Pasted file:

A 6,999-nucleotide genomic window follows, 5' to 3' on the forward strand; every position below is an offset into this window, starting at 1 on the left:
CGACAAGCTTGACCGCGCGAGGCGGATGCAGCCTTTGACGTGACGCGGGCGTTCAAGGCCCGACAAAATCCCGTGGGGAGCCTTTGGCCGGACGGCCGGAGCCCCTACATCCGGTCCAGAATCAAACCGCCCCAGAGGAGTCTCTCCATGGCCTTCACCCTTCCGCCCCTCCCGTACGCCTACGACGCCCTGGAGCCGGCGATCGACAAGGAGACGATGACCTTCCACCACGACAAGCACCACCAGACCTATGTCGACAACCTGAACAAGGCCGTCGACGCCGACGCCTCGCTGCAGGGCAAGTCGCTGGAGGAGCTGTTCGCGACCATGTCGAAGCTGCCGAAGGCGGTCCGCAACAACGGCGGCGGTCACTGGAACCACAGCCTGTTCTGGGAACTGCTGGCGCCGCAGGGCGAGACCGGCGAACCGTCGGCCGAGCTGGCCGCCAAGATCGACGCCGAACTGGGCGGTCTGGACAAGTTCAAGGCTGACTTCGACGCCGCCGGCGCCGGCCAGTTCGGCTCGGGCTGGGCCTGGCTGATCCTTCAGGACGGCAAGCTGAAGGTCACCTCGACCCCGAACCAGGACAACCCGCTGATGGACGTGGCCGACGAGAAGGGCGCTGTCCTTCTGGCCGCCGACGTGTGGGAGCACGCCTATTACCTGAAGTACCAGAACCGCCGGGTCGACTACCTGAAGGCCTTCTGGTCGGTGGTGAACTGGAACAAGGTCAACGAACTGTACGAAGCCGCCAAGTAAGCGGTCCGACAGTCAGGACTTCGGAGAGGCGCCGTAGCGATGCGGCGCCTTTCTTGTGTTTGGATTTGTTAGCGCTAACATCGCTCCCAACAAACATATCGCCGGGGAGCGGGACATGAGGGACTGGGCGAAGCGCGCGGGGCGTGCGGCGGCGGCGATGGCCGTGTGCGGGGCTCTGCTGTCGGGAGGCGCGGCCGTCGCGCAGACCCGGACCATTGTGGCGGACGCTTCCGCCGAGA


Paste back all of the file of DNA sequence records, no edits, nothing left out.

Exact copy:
A 6,999-nucleotide genomic window follows, 5' to 3' on the forward strand; every position below is an offset into this window, starting at 1 on the left:
CGACAAGCTTGACCGCGCGAGGCGGATGCAGCCTTTGACGTGACGCGGGCGTTCAAGGCCCGACAAAATCCCGTGGGGAGCCTTTGGCCGGACGGCCGGAGCCCCTACATCCGGTCCAGAATCAAACCGCCCCAGAGGAGTCTCTCCATGGCCTTCACCCTTCCGCCCCTCCCGTACGCCTACGACGCCCTGGAGCCGGCGATCGACAAGGAGACGATGACCTTCCACCACGACAAGCACCACCAGACCTATGTCGACAACCTGAACAAGGCCGTCGACGCCGACGCCTCGCTGCAGGGCAAGTCGCTGGAGGAGCTGTTCGCGACCATGTCGAAGCTGCCGAAGGCGGTCCGCAACAACGGCGGCGGTCACTGGAACCACAGCCTGTTCTGGGAACTGCTGGCGCCGCAGGGCGAGACCGGCGAACCGTCGGCCGAGCTGGCCGCCAAGATCGACGCCGAACTGGGCGGTCTGGACAAGTTCAAGGCTGACTTCGACGCCGCCGGCGCCGGCCAGTTCGGCTCGGGCTGGGCCTGGCTGATCCTTCAGGACGGCAAGCTGAAGGTCACCTCGACCCCGAACCAGGACAACCCGCTGATGGACGTGGCCGACGAGAAGGGCGCTGTCCTTCTGGCCGCCGACGTGTGGGAGCACGCCTATTACCTGAAGTACCAGAACCGCCGGGTCGACTACCTGAAGGCCTTCTGGTCGGTGGTGAACTGGAACAAGGTCAACGAACTGTACGAAGCCGCCAAGTAAGCGGTCCGACAGTCAGGACTTCGGAGAGGCGCCGTAGCGATGCGGCGCCTTTCTTGTGTTTGGATTTGTTAGCGCTAACATCGCTCCCAACAAACATATCGCCGGGGAGCGGGACATGAGGGACTGGGCGAAGCGCGCGGGGCGTGCGGCGGCGGCGATGGCCGTGTGCGGGGCTCTGCTGTCGGGAGGCGCGGCCGTCGCGCAGACCCGGACCATTGTGGCGGACGCTTCCGCCGAGA